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Success for Polish Geneticists
June 29, 2015   
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Polish geneticists have developed a 100-percent accurate tissue compatibility test that promises to help reduce the number of rejected transplants in patients with blood cancer.

“We analyze all genes, which is why we achieve perfect accuracy,” says Jacek Wojciechowicz, CEO of Centrum Badań DNA (DNA Research Center), a company based in the western city of Poznań. “We are able to match donors and recipients in terms of compatibility, which translates into enormous effectiveness in terms of bone marrow transplants and reduces the cost involved.”

The test has been developed as part of a project called “Innovative genetic testing based on next-generation sequencing (NGS) technology.” The project started in 2012. Its total cost is zl.4.27 million, with zl.1.08 million invested by Centrum Badań DNA and zl.3.19 million in co-financing from the National Center for Research and Development (NCBR) under its Innomed program.

In the case of certain blood cancers, a bone marrow transplant is the only way to save the patient’s life. Prior to surgery, the doctors must make sure that the donor and the recipient are as similar to each other genetically as possible. For this purpose, both the donor and the recipient are profiled, which means genetic tests are performed. Genes responsible for tissue compatibility should be carefully matched. Practically speaking, 100-percent tissue compatibility is a guarantee of a successful transplant.

Most genetic tests performed today are 60-70 percent accurate. They are performed using blood samples, for example umbilical cord blood, but also bone marrow or on the basis of a buccal swab sample.

“Genetic testing technology has developed so immensely that we are able, by means of a single test, to examine all the genes responsible for tissue compatibility, using next-generation sequencing,” says Wojciechowicz.

Next-generation sequencing appeared on the medical services market three years ago. But sequencing alone is not enough; the key is good bioinformatic processing.

“We [at Centrum Badań DNA] are geneticists and biotechnologists,” says Wojciechowicz. “We noticed that there were no tests based on this technology available on the market and so we developed a unique test, an international first. We know that other companies have also started working on such tests, but we want to bring ours to market as early as August. We have already offered it to blood and stem cell banks.”

The test must be checked in practice and compared with those currently in use. That’s why Centrum Badań DNA teamed up with the Maria Skłodowska-Curie Institute of Oncology in Warsaw, specifically with its umbilical cord blood bank. Tests performed there are less sensitive and less sophisticated, but of a type routinely accepted around the world. Experts will compare the tests, the old and new ones, and confirm their effectiveness on the basis of clinical specimens. This is sufficient for a medical product to be introduced into practice.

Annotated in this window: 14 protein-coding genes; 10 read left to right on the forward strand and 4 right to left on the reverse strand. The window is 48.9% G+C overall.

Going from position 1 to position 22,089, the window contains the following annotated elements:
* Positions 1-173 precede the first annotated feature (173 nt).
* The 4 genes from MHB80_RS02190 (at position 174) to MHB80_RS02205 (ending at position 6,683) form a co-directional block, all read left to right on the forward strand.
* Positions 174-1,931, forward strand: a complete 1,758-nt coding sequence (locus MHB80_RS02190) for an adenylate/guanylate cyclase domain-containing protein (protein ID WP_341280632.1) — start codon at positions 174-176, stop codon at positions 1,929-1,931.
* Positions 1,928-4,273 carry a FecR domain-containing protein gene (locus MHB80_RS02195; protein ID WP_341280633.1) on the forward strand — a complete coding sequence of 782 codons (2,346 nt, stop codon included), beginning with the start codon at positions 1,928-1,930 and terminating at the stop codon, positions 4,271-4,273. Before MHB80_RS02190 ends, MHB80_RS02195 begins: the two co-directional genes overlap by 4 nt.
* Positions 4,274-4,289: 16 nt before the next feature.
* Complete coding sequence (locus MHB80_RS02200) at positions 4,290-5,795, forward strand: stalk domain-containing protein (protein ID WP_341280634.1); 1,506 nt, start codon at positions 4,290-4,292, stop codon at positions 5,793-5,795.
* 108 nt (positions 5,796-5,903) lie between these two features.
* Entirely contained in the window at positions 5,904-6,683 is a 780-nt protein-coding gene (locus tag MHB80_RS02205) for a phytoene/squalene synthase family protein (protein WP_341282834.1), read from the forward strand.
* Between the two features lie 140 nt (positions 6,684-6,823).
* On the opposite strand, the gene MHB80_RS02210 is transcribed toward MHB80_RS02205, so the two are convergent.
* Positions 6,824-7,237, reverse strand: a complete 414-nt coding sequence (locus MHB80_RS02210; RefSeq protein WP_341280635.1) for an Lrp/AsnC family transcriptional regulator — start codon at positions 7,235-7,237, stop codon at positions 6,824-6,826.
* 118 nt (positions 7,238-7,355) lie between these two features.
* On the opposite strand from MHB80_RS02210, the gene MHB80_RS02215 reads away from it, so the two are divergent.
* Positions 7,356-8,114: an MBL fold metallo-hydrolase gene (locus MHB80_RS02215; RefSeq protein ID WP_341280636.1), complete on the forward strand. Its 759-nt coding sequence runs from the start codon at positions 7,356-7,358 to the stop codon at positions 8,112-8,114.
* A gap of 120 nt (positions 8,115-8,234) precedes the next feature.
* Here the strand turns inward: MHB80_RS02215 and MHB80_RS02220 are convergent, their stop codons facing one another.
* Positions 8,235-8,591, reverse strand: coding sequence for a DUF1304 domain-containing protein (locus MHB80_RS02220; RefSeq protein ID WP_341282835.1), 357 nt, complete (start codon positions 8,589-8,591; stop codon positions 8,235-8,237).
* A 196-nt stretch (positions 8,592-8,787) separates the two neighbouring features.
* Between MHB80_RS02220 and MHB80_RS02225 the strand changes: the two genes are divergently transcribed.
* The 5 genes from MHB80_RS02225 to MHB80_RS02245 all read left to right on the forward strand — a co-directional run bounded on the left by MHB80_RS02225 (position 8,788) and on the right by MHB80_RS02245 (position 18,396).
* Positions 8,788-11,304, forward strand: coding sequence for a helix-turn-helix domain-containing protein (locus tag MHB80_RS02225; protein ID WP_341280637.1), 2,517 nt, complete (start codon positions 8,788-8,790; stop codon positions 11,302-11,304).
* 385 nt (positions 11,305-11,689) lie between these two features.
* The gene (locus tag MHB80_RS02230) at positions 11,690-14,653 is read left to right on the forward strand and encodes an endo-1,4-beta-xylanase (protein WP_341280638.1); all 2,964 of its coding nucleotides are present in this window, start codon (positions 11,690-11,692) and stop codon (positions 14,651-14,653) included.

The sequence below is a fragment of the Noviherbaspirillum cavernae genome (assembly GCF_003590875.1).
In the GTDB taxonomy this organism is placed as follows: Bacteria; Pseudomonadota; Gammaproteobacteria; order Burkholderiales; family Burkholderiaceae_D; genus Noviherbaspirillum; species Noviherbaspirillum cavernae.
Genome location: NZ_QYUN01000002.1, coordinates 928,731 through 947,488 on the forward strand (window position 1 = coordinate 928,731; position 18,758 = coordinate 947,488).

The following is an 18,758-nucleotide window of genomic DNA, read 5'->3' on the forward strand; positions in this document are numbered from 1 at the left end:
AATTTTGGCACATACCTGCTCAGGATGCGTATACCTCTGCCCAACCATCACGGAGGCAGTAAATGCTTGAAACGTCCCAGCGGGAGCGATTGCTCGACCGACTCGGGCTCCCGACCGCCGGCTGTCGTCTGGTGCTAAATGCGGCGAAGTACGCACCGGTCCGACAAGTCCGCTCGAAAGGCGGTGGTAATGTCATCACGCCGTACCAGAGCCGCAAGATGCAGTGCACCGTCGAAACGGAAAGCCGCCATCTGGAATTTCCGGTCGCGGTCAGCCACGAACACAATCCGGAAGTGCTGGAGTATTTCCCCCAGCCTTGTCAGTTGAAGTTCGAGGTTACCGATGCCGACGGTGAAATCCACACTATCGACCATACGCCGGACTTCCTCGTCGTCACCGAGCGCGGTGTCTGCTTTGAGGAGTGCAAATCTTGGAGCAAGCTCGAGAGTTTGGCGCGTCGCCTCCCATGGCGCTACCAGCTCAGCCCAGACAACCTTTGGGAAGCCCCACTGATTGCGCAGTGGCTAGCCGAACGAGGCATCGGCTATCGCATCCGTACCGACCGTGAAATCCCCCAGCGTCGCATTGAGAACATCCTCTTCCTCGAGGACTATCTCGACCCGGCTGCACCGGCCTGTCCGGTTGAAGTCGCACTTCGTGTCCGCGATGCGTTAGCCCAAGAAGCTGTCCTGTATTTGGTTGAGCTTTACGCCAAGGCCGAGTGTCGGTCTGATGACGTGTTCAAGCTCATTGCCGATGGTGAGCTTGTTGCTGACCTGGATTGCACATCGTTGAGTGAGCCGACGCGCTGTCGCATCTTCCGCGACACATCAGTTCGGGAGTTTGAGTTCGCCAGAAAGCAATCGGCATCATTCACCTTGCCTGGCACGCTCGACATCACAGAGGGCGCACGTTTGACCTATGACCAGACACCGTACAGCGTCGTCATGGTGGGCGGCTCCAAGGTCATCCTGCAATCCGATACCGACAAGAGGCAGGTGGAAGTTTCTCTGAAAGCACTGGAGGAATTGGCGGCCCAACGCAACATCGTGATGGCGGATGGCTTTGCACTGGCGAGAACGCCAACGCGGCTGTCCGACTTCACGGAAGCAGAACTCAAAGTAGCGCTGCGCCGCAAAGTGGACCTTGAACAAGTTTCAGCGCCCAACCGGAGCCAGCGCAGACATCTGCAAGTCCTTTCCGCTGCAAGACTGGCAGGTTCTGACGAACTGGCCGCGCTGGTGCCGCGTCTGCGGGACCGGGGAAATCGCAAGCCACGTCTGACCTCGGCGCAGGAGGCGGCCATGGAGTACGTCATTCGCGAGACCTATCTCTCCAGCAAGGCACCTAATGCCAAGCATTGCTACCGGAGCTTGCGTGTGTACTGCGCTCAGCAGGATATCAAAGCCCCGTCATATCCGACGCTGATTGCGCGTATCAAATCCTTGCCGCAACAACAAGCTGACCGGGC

“We want to register our test as a medical product and offer it to other laboratories internationally in the form of a ready-to-use tissue compatibility test kit, packed in a box,” says Wojciechowicz. “All this takes time. We will be able to start providing laboratory services in August, after passing the stage of clinical sample evaluation.”

Centrum Badań DNA is carrying out the project in a consortium with the Maria Skłodowska-Curie Institute of Oncology and the Institute of Rheumatology in Warsaw. The latter institution has identified the genes responsible for all possible forms of tissue compatibility. They can be evaluated with the new test.

“We are already in talks with umbilical cord blood and stem cell banks,” says Wojciechowicz. “We will be able to start providing services to them after the test is introduced into medical practice. It is a global product. We are in talks with pharmaceutical companies from Portugal that are interested in such a test and the technology. Poland is a relatively small market, but we have created a universal product that we want to patent. Everyone donating their blood or bone marrow to a blood or bone marrow bank should undergo the broadest possible array of tests determining his or her genetic profile. Information on this subject must be available to physicians throughout the world, in a global database.”

Centrum Badań DNA is a limited-liability company that deals with DNA research. It was founded in 2006 by researchers from the Poznań Science and Technology Park, based on their expertise in conducting tests used in the diagnosis of tick-borne diseases. The company has nearly 30 employees who work with researchers from several universities in Poznań and Warsaw. Together with several other genetic research companies, Centrum Badań DNA forms the Inno-Gene group of technology companies that is publicly traded on the Warsaw Stock Exchange’s New Connect alternative market.

Centrum Badań DNA plans to patent the new test together with the Institute of Rheumatology and the Maria Skłodowska-Curie Institute of Oncology.

Karolina Olszewska
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